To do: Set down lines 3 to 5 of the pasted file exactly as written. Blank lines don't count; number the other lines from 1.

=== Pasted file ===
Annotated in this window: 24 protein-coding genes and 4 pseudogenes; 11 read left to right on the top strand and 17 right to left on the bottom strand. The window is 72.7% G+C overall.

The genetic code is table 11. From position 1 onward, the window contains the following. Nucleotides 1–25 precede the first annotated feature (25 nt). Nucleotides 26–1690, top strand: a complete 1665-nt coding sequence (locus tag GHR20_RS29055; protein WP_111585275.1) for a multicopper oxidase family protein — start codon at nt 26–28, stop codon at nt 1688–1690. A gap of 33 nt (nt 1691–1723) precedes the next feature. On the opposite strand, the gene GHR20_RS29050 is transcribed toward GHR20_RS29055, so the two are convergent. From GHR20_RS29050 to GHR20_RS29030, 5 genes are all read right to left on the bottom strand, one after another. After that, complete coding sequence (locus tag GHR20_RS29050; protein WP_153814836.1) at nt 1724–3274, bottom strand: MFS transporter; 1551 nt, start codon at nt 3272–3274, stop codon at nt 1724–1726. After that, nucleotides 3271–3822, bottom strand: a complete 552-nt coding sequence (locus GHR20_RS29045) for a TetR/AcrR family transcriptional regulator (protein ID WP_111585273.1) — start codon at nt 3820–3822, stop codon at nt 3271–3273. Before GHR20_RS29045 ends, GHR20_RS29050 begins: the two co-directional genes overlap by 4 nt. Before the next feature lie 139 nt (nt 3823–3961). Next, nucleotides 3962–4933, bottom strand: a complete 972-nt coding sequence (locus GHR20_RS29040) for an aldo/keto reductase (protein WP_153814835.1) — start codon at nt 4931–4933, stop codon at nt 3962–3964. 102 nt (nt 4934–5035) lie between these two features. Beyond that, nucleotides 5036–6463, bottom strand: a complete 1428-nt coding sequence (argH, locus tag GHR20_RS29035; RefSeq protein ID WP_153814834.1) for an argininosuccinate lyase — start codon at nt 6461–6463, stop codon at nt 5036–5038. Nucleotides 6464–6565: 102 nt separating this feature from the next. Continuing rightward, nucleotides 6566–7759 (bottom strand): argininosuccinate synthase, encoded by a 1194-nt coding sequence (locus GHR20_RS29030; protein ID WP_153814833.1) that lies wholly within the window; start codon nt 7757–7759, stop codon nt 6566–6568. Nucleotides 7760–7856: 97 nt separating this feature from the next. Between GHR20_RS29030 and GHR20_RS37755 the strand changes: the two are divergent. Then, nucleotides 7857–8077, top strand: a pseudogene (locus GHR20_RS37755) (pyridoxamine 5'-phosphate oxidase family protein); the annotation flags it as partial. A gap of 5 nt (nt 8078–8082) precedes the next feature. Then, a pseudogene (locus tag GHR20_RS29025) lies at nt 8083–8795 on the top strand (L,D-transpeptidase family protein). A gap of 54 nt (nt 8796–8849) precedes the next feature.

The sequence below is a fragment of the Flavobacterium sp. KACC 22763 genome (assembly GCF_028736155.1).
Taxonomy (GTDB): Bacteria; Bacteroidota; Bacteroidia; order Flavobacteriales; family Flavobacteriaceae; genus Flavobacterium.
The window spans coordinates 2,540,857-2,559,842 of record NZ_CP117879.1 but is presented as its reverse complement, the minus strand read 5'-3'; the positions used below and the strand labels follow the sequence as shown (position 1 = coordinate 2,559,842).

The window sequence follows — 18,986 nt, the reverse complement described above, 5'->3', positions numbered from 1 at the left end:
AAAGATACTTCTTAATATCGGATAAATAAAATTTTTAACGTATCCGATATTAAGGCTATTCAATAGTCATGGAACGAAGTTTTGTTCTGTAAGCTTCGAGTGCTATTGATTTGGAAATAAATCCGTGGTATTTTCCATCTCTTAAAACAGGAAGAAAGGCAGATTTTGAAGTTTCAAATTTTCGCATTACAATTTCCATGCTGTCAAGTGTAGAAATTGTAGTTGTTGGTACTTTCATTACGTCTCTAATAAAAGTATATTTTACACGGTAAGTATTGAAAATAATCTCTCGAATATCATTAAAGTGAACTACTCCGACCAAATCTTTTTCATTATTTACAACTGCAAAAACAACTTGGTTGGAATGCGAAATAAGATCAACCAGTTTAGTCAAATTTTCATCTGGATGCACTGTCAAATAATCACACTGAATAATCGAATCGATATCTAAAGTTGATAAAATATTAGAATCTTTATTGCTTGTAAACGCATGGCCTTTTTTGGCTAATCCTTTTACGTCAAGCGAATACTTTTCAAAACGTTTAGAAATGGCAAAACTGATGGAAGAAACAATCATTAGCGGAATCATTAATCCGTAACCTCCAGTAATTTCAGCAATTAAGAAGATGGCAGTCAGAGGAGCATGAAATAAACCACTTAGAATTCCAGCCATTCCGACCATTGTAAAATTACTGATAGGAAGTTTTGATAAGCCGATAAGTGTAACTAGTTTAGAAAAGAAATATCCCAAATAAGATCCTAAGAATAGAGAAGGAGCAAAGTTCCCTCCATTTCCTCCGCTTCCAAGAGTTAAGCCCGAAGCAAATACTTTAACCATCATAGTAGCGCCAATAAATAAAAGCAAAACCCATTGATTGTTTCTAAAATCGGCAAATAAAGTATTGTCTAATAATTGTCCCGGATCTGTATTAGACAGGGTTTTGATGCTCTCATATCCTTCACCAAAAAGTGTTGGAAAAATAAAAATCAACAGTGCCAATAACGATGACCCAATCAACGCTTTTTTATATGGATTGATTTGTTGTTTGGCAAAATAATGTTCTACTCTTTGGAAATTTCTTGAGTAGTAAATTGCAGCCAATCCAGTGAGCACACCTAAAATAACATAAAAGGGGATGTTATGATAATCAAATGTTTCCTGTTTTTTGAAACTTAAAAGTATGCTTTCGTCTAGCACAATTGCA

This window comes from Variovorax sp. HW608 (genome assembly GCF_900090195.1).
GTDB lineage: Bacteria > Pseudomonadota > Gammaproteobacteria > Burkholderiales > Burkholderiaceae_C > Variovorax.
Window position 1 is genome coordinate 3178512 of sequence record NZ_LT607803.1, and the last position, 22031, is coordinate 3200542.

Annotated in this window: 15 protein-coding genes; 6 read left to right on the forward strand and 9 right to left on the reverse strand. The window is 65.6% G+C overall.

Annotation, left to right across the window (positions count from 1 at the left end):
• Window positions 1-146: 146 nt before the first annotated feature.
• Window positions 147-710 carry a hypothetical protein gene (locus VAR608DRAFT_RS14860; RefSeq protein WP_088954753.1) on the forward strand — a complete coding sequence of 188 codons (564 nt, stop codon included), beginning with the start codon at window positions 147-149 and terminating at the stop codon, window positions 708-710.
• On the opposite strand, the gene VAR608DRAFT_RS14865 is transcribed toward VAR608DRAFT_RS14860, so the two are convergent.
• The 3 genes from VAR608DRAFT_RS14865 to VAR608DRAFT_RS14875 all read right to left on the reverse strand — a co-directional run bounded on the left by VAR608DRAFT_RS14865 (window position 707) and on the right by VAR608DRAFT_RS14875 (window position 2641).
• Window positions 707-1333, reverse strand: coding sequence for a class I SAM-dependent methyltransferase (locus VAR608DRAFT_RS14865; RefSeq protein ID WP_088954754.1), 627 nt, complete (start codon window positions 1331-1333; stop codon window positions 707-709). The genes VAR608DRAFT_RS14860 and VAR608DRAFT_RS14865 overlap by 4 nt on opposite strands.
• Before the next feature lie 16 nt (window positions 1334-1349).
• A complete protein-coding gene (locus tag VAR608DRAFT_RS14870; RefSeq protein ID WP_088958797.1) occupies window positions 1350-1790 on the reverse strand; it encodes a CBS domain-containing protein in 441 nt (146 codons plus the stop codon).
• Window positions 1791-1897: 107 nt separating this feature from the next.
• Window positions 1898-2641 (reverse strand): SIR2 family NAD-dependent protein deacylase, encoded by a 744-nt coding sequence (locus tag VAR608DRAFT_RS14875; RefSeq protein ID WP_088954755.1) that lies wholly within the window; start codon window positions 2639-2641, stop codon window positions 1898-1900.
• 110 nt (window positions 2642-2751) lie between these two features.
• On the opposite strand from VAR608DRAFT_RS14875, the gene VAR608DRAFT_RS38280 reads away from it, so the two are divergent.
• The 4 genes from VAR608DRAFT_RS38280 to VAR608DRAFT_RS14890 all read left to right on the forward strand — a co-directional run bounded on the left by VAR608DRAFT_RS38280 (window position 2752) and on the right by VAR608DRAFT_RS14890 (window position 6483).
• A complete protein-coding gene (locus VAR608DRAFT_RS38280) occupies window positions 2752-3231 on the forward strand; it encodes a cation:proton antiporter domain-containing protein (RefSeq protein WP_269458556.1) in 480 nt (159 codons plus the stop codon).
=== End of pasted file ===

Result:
The sequence below is a fragment of the Flavobacterium sp. KACC 22763 genome (assembly GCF_028736155.1).
Taxonomy (GTDB): Bacteria; Bacteroidota; Bacteroidia; order Flavobacteriales; family Flavobacteriaceae; genus Flavobacterium.
The window spans coordinates 2,540,857-2,559,842 of record NZ_CP117879.1 but is presented as its reverse complement, the minus strand read 5'-3'; the positions used below and the strand labels follow the sequence as shown (position 1 = coordinate 2,559,842).